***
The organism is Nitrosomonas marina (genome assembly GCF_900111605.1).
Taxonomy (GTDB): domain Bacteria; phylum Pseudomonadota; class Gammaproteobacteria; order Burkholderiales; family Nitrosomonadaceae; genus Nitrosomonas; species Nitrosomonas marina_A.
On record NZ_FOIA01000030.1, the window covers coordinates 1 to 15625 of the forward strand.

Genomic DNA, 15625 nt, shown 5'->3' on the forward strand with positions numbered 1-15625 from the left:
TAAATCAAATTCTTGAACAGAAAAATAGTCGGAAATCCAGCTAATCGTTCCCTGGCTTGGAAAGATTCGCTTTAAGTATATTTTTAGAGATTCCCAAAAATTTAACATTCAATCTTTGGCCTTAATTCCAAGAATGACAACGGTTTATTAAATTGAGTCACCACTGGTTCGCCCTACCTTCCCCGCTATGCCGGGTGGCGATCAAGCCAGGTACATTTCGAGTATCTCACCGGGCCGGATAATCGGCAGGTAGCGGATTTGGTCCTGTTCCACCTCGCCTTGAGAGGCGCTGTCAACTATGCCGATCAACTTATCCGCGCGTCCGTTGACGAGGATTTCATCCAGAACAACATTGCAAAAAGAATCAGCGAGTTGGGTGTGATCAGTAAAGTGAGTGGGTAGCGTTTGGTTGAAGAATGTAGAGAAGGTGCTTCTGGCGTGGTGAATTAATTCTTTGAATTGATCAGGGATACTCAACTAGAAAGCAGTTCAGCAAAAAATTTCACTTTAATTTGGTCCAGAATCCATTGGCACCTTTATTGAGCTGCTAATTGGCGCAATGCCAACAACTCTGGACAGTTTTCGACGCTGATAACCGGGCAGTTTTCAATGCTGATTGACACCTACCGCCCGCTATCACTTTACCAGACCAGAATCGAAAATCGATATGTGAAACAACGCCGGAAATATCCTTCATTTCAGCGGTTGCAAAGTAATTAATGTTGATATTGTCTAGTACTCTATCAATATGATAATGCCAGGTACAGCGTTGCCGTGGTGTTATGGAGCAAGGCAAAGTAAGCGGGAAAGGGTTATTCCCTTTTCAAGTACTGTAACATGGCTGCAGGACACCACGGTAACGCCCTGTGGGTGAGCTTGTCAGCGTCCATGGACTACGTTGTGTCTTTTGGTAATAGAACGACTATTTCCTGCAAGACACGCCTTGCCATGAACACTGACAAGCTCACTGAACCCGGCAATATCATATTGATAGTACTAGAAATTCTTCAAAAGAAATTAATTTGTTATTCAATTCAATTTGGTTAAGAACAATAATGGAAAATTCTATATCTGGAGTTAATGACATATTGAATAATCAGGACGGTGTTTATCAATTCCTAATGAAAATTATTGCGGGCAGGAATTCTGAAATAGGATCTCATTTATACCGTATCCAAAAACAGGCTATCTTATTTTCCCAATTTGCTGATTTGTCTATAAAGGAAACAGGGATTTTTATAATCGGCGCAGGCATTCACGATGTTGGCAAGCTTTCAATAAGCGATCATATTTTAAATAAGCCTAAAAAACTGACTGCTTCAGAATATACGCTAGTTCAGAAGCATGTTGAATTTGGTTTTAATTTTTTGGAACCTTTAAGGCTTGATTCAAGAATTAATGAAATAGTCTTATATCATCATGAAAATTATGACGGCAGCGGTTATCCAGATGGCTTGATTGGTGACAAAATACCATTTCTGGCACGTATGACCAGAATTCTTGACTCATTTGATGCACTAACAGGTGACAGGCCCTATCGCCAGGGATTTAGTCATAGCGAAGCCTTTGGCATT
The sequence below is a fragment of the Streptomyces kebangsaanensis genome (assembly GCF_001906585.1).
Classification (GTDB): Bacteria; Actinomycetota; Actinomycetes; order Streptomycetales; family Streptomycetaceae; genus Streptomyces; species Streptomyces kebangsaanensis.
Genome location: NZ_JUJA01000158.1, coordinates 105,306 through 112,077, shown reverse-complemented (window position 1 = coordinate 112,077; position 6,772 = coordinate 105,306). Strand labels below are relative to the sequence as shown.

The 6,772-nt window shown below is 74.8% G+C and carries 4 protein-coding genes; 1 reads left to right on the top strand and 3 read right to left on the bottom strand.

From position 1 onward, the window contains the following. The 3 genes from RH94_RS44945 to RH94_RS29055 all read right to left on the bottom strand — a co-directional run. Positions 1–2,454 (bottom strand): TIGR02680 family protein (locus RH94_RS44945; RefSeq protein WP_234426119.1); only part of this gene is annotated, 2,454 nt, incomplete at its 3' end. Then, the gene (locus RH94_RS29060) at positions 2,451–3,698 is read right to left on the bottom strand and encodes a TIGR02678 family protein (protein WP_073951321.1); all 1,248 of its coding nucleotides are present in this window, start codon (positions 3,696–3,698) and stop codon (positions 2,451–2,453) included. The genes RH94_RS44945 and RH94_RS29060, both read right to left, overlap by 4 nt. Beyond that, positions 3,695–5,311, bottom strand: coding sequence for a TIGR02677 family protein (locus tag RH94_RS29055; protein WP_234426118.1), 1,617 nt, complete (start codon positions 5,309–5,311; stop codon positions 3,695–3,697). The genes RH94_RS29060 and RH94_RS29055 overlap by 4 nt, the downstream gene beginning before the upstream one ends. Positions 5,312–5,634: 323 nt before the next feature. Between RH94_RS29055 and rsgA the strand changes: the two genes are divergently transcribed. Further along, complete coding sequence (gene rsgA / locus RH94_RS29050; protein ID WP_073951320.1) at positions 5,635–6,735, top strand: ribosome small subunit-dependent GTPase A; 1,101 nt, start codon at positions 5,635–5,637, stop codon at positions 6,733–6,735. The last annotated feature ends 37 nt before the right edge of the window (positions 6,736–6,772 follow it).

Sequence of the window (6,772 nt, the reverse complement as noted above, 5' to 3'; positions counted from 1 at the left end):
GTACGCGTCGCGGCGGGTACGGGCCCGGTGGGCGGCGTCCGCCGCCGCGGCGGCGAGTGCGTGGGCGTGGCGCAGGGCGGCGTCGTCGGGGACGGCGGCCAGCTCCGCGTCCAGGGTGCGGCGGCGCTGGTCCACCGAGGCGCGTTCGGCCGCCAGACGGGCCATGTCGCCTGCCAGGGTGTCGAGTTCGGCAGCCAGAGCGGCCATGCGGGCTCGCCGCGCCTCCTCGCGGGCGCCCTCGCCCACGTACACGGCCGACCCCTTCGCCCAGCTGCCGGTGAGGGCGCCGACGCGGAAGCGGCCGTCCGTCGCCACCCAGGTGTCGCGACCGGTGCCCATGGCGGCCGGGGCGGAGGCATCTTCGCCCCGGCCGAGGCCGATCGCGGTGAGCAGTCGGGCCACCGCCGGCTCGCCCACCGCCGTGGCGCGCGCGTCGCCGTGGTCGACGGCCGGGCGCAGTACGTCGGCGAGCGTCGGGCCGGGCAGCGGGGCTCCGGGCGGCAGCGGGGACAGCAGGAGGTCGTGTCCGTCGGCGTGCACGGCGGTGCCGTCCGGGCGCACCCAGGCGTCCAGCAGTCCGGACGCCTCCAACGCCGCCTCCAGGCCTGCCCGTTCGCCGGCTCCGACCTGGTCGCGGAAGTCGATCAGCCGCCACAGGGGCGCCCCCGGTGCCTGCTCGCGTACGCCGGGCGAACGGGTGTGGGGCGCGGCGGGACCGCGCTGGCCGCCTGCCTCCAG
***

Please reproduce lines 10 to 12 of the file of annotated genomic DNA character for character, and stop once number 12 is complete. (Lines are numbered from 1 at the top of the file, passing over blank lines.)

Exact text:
From position 1 onward, the window contains the following. The 3 genes from RH94_RS44945 to RH94_RS29055 all read right to left on the bottom strand — a co-directional run. Positions 1–2,454 (bottom strand): TIGR02680 family protein (locus RH94_RS44945; RefSeq protein WP_234426119.1); only part of this gene is annotated, 2,454 nt, incomplete at its 3' end. Then, the gene (locus RH94_RS29060) at positions 2,451–3,698 is read right to left on the bottom strand and encodes a TIGR02678 family protein (protein WP_073951321.1); all 1,248 of its coding nucleotides are present in this window, start codon (positions 3,696–3,698) and stop codon (positions 2,451–2,453) included. The genes RH94_RS44945 and RH94_RS29060, both read right to left, overlap by 4 nt. Beyond that, positions 3,695–5,311, bottom strand: coding sequence for a TIGR02677 family protein (locus tag RH94_RS29055; protein WP_234426118.1), 1,617 nt, complete (start codon positions 5,309–5,311; stop codon positions 3,695–3,697). The genes RH94_RS29060 and RH94_RS29055 overlap by 4 nt, the downstream gene beginning before the upstream one ends. Positions 5,312–5,634: 323 nt before the next feature. Between RH94_RS29055 and rsgA the strand changes: the two genes are divergently transcribed. Further along, complete coding sequence (gene rsgA / locus RH94_RS29050; protein ID WP_073951320.1) at positions 5,635–6,735, top strand: ribosome small subunit-dependent GTPase A; 1,101 nt, start codon at positions 5,635–5,637, stop codon at positions 6,733–6,735. The last annotated feature ends 37 nt before the right edge of the window (positions 6,736–6,772 follow it).

Sequence of the window (6,772 nt, the reverse complement as noted above, 5' to 3'; positions counted from 1 at the left end):
GTACGCGTCGCGGCGGGTACGGGCCCGGTGGGCGGCGTCCGCCGCCGCGGCGGCGAGTGCGTGGGCGTGGCGCAGGGCGGCGTCGTCGGGGACGGCGGCCAGCTCCGCGTCCAGGGTGCGGCGGCGCTGGTCCACCGAGGCGCGTTCGGCCGCCAGACGGGCCATGTCGCCTGCCAGGGTGTCGAGTTCGGCAGCCAGAGCGGCCATGCGGGCTCGCCGCGCCTCCTCGCGGGCGCCCTCGCCCACGTACACGGCCGACCCCTTCGCCCAGCTGCCGGTGAGGGCGCCGACGCGGAAGCGGCCGTCCGTCGCCACCCAGGTGTCGCGACCGGTGCCCATGGCGGCCGGGGCGGAGGCATCTTCGCCCCGGCCGAGGCCGATCGCGGTGAGCAGTCGGGCCACCGCCGGCTCGCCCACCGCCGTGGCGCGCGCGTCGCCGTGGTCGACGGCCGGGCGCAGTACGTCGGCGAGCGTCGGGCCGGGCAGCGGGGCTCCGGGCGGCAGCGGGGACAGCAGGAGGTCGTGTCCGTCGGCGTGCACGGCGGTGCCGTCCGGGCGCACCCAGGCGTCCAGCAGTCCGGACGCCTCCAACGCCGCCTCCAGGCCTGCCCGTTCGCCGGCTCCGACCTGGTCGCGGAAGTCGATCAGCCGCCACAGGGGCGCCCCCGGTGCCTGCTCGCGTACGCCGGGCGAACGGGTGTGGGGCGCGGCGGGACCGCGCTGGCCGCCTGCCTCCAG